White House agrees to $6.5B more in budget cuts

By Jim Kuhnhenn

Associated Press

Published: Thursday, March 3 2011 12:00 a.m. MST

President Barack Obama signs the two-week funding bill averting a government shutdown in the Oval Office at the White House in Washington, Wednesday, March 2, 2011. The Senate on Wednesday sent President Barack Obama a Republican-drafted stopgap funding bill that trims $4 billion from the budget, completing hastily processed legislation designed to keep partisan divisions from forcing a government shutdown.

Charles Dharapak, Associated Press

WASHINGTON — The White House called for $6.5 billion in immediate spending cuts Thursday as negotiations opened with tea party-backed Republicans in Congress seeking reductions nearly 10 times as large in their drive to reduce the size of federal government.

"The conversation will continue," Vice President Joe Biden said in a one-sentence statement after an hour-long meeting with Speaker John Boehner, R-Ohio and other top congressional leaders in the Capitol.

Boehner's spokesman, Brendan Buck, said before the meeting that cuts of that magnitude were "little more than the status quo."

The talks, in Biden's private office just off the Senate floor, marked the beginning of an attempt by the White House and top lawmakers to agree on legislation to cut spending and avert a partial government shutdown when current funding authority expires on March 18.

The White House proposal amounted to an opening bid in what looms as a politically defining set of talks. Polling shows widespread support for spending cuts, but much of the enthusiasm vanishes when reductions are specified as coming from aid to education, for example, or law enforcement at the nation's borders.

Republicans, their ranks swelled by 87 freshmen, passed legislation through the House calling for $61 billion in cuts, coupled with prohibitions on federal regulations proposed to take effect on several industries.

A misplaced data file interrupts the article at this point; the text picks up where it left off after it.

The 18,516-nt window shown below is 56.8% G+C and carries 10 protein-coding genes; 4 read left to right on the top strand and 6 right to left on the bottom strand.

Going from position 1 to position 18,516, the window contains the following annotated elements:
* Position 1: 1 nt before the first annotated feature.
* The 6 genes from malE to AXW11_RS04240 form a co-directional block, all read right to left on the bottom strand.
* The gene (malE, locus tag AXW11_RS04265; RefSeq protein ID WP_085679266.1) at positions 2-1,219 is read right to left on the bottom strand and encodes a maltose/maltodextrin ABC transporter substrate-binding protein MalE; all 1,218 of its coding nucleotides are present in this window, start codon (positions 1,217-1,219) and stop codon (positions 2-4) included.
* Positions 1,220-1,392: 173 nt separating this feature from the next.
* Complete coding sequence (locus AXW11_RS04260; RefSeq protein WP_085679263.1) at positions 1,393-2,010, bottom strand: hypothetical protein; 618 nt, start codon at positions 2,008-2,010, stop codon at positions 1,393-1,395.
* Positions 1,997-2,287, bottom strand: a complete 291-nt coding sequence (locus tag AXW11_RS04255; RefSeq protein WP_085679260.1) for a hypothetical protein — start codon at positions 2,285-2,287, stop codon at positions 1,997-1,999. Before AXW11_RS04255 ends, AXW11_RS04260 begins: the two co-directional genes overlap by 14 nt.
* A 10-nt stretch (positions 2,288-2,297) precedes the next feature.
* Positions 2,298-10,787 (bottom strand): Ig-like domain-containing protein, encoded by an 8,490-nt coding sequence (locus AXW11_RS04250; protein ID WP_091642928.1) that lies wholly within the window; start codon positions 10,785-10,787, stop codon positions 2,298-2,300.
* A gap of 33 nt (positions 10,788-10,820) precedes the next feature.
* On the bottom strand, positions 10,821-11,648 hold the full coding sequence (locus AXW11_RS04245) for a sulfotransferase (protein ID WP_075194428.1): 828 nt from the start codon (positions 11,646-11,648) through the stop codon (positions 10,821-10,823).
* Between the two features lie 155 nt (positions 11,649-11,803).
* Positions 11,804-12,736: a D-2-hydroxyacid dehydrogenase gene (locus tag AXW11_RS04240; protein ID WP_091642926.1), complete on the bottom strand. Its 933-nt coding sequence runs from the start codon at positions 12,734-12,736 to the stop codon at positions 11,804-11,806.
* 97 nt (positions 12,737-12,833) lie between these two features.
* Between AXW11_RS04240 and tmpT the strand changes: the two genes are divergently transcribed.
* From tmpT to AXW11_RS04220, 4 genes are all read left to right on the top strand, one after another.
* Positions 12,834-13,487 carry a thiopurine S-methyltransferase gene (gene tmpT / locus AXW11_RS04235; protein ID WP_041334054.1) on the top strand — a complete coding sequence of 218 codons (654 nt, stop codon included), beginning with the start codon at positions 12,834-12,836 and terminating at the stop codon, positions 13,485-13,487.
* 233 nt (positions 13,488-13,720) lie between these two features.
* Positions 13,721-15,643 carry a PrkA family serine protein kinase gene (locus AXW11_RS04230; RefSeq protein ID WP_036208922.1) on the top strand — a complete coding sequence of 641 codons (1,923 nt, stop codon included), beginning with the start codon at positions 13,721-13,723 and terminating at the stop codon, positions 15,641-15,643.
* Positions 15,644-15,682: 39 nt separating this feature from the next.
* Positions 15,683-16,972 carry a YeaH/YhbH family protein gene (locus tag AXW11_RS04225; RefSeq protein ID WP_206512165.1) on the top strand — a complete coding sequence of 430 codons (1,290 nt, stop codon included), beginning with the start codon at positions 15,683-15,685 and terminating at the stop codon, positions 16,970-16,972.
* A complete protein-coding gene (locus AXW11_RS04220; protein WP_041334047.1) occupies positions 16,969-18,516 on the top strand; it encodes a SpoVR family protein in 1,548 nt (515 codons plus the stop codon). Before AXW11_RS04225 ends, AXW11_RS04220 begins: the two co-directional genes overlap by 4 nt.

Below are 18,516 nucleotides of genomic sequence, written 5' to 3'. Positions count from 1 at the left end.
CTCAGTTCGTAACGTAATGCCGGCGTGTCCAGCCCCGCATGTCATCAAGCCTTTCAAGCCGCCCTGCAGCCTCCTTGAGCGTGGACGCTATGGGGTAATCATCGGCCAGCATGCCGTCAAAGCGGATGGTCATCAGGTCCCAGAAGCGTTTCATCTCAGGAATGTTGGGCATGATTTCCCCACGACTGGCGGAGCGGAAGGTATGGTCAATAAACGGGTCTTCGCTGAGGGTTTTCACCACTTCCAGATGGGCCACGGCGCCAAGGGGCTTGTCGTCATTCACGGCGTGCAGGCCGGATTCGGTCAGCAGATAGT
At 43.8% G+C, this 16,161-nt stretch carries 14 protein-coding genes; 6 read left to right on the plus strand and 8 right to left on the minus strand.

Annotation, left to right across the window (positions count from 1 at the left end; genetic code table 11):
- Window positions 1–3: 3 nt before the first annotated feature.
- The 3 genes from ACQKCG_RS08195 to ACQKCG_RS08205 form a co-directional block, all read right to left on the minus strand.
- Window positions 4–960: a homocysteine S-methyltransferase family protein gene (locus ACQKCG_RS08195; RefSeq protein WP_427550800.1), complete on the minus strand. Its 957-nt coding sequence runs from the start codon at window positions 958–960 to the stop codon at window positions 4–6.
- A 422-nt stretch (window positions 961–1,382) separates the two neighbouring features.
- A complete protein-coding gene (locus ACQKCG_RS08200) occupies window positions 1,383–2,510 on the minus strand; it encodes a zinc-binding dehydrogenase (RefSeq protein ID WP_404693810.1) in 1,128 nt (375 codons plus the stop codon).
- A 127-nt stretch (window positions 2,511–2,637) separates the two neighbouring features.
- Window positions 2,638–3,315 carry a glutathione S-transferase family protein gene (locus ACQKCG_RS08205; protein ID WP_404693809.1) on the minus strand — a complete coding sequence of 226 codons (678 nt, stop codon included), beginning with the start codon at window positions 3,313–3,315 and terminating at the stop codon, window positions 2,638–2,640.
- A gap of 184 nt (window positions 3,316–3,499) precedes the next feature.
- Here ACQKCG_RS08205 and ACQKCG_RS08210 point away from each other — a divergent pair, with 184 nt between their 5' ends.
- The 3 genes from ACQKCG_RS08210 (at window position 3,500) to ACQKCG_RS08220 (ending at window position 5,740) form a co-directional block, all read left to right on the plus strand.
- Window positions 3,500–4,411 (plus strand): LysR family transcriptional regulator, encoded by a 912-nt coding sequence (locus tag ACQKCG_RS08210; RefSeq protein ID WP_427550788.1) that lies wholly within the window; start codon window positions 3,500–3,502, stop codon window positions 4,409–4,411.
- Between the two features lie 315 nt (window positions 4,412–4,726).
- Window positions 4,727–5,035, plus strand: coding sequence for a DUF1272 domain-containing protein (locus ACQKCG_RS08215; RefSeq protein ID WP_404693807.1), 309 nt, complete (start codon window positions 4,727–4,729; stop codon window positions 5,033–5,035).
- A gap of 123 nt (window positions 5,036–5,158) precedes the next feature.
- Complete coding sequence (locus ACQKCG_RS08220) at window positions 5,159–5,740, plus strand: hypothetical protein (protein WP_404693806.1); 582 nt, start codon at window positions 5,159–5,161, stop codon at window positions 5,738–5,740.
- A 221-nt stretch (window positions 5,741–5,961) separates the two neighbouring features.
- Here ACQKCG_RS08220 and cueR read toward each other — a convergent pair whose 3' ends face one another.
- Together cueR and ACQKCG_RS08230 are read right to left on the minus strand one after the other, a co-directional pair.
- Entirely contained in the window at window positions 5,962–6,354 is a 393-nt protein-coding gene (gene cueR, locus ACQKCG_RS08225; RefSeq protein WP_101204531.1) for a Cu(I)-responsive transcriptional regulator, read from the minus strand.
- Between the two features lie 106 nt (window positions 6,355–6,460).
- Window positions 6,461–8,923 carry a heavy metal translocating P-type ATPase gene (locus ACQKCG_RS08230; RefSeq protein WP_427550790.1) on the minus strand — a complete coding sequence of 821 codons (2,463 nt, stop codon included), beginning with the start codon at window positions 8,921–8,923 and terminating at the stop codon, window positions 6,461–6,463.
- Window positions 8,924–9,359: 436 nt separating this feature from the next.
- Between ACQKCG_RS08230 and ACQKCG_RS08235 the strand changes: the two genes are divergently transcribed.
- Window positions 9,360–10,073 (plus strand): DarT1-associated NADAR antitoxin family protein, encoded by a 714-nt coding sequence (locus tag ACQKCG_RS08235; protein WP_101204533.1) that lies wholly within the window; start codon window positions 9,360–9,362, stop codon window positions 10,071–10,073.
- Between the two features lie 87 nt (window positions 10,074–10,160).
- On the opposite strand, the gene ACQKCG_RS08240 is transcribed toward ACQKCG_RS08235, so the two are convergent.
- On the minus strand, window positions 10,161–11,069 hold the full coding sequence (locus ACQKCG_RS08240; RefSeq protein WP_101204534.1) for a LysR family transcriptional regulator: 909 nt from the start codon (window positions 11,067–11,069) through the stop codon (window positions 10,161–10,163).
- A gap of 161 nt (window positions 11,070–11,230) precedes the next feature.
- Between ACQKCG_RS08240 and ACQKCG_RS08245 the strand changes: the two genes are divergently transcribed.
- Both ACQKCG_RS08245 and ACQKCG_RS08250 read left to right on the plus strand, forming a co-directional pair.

The White House has threatened to veto the measure, and Democrats have attacked it sharply as reckless. But until the meeting, neither had proposed any specific cuts of their own for the current fiscal year.

In addition to Boehner, Senate Majority Leader Harry Reid, D-Nev., attended the talks, as did House Democratic leader Nancy Pelosi of California and Senate GOP leader Mitch McConnell of Kentucky.

While the threat of a government shutdown looms over the negotiations, Obama and leading lawmakers have stressed repeatedly they do not want one. For the time being, the government is operating under a two-week spending bill that the president signed into law on Wednesday. It included $4 billion in cuts — included at the insistence of Republicans.

Those already enacted cuts were easy-to-pick fruit. Thursday's White House proposal also represents some of the easiest cuts to make, coming mostly from proposals in Obama's budgets.

Few of the proposed cuts are new ideas. Some $4.2 billion of them represent proposals included in both the House Republican measure and Obama's budgets, according to information supplied by a participant in the meeting who spoke on condition of anonymity because the meeting was private.

The White House's suggested cuts include more than $1 billion in Environmental Protection Agency grants to states that mostly go for clean water projects. There's also $500 million in grants to state and local police departments, and $425 million in Federal Emergency Management Agency grants to state and local governments for homeland security and disaster preparedness. Both are accounts heavily "earmarked" by lawmakers for back-home pet projects.

The White House list also would cut $280 million for a new rail tunnel under the Hudson River that New Jersey Gov. Chris Christie has cancelled, $275 million cut from a program subsidizing community service jobs for low-income senior citizens, and $500 million in rescissions of unneeded money from a program providing food aid to low-income pregnant women and children under the age of 5.

"We're willing to cut further if we can find common ground on a budget that we think reduces spending in the right way while protecting our investments in education, innovation and research," said White House economic adviser Gene Sperling.

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